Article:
What is Aikido?

mf3midAikido is a powerful system of self-defense that blends with the energy of your opponent to render their attacks harmless.

Through regular practice, adults may use Aikido as a means to enhance and maintain their health and flexibility.

In addition, children are taught self-discipline and the virtues of respecting themselves and others. Through the harmony and balance of circular blending movements, Aikido aims to unite the spirit and body of each practitioner.

The achievement of this goal can be accomplished only through the accumulation of the experience gained through sincere daily practice. Since Aikido has as its base the rigorous strictness of the traditional martial arts of Japan, each technique includes all the elements of offense and defense.

Since competition often raises negative emotional qualities that are contrary to the harmonious spirit of Aikido, we offer regularly scheduled non-compulsory testing evaluations for those students who desire to advance in rank.

These testing sessions are based on a nationally recognized series of guidelines and requirements developed by T.K. Chiba, Shihan and ensure the strong transmission of O Sensei's Aikido throughout the United Kingdom and Europe.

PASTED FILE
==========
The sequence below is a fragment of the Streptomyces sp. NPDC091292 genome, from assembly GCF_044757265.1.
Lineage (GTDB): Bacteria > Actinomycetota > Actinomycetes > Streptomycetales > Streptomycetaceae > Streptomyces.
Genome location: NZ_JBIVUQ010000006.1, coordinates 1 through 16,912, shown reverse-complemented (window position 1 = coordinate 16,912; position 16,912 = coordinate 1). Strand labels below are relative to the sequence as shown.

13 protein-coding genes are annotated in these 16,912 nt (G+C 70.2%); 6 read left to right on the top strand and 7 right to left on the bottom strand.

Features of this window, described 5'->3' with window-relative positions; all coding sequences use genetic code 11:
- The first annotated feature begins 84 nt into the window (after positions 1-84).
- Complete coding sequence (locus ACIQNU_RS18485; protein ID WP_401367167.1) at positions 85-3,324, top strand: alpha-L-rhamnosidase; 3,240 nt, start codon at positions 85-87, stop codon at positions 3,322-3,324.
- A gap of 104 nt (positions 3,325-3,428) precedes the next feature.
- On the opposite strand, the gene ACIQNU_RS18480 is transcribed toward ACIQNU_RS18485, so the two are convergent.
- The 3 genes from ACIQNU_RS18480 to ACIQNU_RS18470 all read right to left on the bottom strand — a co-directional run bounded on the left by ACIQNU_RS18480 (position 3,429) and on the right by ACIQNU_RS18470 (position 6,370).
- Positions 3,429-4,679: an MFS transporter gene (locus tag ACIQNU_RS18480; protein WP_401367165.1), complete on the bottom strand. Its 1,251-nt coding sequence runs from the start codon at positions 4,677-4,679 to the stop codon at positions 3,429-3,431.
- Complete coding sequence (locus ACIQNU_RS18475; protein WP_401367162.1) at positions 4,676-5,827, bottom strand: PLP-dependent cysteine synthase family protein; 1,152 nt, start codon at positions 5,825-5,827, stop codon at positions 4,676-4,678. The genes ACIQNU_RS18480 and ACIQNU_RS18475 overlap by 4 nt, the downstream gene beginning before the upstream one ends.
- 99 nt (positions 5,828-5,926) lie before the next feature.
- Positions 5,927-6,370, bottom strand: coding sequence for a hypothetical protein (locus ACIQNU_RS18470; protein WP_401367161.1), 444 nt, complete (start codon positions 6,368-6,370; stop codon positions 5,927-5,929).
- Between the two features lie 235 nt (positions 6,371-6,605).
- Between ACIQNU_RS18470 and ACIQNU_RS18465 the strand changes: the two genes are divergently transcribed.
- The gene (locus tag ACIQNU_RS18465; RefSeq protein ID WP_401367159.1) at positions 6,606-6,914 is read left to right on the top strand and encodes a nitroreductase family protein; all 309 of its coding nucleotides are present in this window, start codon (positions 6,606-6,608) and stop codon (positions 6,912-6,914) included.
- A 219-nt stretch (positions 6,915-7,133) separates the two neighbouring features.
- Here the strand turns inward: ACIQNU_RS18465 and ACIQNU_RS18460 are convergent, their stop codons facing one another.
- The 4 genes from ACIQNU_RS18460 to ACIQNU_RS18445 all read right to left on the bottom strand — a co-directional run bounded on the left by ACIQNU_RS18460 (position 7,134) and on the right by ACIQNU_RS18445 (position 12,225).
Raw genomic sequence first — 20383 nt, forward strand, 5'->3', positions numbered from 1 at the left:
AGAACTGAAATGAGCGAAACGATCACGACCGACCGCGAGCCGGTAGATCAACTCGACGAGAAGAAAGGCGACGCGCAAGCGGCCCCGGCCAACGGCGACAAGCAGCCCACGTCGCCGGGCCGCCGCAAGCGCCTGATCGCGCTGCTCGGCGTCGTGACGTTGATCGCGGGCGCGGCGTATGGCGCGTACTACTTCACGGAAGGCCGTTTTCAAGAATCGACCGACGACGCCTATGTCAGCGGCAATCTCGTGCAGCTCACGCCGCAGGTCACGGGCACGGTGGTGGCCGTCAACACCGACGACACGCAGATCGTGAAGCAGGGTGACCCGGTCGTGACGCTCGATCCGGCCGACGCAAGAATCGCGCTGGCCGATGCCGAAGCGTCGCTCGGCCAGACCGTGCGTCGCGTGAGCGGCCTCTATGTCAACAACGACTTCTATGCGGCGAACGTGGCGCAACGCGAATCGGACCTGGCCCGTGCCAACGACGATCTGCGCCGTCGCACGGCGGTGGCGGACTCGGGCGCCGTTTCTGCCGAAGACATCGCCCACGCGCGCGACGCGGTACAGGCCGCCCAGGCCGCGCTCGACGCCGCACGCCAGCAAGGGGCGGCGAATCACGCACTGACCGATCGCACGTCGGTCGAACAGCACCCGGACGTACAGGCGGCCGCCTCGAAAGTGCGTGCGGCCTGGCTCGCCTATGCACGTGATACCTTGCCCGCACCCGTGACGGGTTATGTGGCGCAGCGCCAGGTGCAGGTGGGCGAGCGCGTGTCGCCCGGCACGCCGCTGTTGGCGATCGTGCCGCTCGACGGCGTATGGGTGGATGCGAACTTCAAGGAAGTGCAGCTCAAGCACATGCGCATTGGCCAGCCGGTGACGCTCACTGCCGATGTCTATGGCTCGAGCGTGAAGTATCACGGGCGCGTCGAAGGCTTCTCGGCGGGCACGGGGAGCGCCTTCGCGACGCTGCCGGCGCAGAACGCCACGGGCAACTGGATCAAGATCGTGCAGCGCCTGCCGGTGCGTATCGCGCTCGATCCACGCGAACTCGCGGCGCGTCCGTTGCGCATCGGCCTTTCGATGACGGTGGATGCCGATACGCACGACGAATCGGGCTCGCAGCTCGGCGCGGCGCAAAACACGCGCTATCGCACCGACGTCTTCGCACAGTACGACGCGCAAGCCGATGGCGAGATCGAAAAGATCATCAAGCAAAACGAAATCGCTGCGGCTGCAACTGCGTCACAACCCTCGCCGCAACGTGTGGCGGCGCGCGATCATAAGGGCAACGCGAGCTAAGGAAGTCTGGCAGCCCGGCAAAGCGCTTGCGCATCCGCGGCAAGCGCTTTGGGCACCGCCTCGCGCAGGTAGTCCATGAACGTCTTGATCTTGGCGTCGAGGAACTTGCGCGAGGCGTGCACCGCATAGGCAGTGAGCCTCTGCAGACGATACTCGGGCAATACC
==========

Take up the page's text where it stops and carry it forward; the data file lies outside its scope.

In Aikido, men and women of all ages cooperate in daily practice aimed at making the mind and body become more harmonious with nature. Because of its great versatility, Aikido may be practiced by both young and old as a martial art for self-defense as well as a method of physical and spiritual training.

History of Aikido

osensei 80Aikido developed from Japanese Bujutsu (“warrior skills”) which emerged over a thousand years ago.

Master Morihei Ueshiba (1883-1969), founder of Aikido, studied various bujutsu, including Kito-ryu, Yagyu-ryu and Daito-ryu jujutsu, mastering the secrets of each.

He also trained himself under Onisaburo Deguchi, an outstanding religious leader of his time. Known to his followers with reverent affection as O Sensei, Ueshiba began teaching in a dojo near Kyoto and named his art Aiki Budo.

He later moved to Tokyo, establishing what became the Headquarters Dojo. In 1942, the name of the art was changed to Aikido. After World War II, O Sensei's Aikido spread rapidly through the international martial art community, establishing itself in the United States in the early 1960s.

When O Sensei died in 1969, his son Kisshomaru became Doshu (Master) succeeding his father in the traditional Japanese manner. Upon the death of Ueshiba Kisshomaru Sensei in early 1999, his son Moriteru has assumed the title Doshu, becoming the third member of the family to lead the Aikido community.

Flynn Sensei's teacher, Chiba Shihan, is a direct student of the founder, and has been instrumental in the growth of Aikido within Great Britain, the European Continent, and America.